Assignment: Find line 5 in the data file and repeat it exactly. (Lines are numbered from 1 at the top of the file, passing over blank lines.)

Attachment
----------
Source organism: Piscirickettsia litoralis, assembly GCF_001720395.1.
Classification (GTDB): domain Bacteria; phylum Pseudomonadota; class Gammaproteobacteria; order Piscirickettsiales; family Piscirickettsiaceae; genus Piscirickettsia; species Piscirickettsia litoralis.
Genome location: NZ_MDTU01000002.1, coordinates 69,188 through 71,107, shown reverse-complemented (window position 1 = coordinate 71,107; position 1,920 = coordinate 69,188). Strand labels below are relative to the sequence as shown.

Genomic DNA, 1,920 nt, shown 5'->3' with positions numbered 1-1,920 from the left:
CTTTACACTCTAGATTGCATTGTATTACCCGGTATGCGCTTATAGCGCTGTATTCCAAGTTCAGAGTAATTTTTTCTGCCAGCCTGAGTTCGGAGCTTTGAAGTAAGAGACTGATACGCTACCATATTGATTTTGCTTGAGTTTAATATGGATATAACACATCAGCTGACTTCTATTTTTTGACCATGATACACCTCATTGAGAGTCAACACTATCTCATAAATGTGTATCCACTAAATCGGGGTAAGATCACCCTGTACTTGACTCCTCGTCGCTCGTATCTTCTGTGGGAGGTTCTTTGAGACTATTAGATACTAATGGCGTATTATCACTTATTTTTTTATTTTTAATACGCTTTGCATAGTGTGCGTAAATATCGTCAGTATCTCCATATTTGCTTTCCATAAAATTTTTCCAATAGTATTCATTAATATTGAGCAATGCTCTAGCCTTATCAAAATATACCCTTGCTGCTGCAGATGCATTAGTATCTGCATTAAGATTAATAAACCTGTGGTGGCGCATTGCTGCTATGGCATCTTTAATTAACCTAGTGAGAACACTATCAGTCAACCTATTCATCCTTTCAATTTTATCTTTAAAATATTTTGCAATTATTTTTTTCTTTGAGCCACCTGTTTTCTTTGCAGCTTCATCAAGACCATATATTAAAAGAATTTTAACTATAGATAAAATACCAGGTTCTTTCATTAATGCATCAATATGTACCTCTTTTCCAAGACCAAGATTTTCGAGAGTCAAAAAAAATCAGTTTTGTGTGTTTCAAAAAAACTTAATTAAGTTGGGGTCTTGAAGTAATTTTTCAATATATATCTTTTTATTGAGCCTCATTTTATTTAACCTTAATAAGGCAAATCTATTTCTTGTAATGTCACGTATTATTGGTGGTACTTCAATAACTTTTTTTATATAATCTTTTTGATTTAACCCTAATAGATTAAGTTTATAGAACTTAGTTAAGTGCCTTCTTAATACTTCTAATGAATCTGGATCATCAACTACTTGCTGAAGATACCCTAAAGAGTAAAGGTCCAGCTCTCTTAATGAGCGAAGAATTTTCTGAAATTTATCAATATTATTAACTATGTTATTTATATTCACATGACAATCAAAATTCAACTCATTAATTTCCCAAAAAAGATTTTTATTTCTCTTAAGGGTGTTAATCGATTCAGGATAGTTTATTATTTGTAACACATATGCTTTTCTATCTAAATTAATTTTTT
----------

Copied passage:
CTTTACACTCTAGATTGCATTGTATTACCCGGTATGCGCTTATAGCGCTGTATTCCAAGTTCAGAGTAATTTTTTCTGCCAGCCTGAGTTCGGAGCTTTGAAGTAAGAGACTGATACGCTACCATATTGATTTTGCTTGAGTTTAATATGGATATAACACATCAGCTGACTTCTATTTTTTGACCATGATACACCTCATTGAGAGTCAACACTATCTCATAAATGTGTATCCACTAAATCGGGGTAAGATCACCCTGTACTTGACTCCTCGTCGCTCGTATCTTCTGTGGGAGGTTCTTTGAGACTATTAGATACTAATGGCGTATTATCACTTATTTTTTTATTTTTAATACGCTTTGCATAGTGTGCGTAAATATCGTCAGTATCTCCATATTTGCTTTCCATAAAATTTTTCCAATAGTATTCATTAATATTGAGCAATGCTCTAGCCTTATCAAAATATACCCTTGCTGCTGCAGATGCATTAGTATCTGCATTAAGATTAATAAACCTGTGGTGGCGCATTGCTGCTATGGCATCTTTAATTAACCTAGTGAGAACACTATCAGTCAACCTATTCATCCTTTCAATTTTATCTTTAAAATATTTTGCAATTATTTTTTTCTTTGAGCCACCTGTTTTCTTTGCAGCTTCATCAAGACCATATATTAAAAGAATTTTAACTATAGATAAAATACCAGGTTCTTTCATTAATGCATCAATATGTACCTCTTTTCCAAGACCAAGATTTTCGAGAGTCAAAAAAAATCAGTTTTGTGTGTTTCAAAAAAACTTAATTAAGTTGGGGTCTTGAAGTAATTTTTCAATATATATCTTTTTATTGAGCCTCATTTTATTTAACCTTAATAAGGCAAATCTATTTCTTGTAATGTCACGTATTATTGGTGGTACTTCAATAACTTTTTTTATATAATCTTTTTGATTTAACCCTAATAGATTAAGTTTATAGAACTTAGTTAAGTGCCTTCTTAATACTTCTAATGAATCTGGATCATCAACTACTTGCTGAAGATACCCTAAAGAGTAAAGGTCCAGCTCTCTTAATGAGCGAAGAATTTTCTGAAATTTATCAATATTATTAACTATGTTATTTATATTCACATGACAATCAAAATTCAACTCATTAATTTCCCAAAAAAGATTTTTATTTCTCTTAAGGGTGTTAATCGATTCAGGATAGTTTATTATTTGTAACACATATGCTTTTCTATCTAAATTAATTTTTT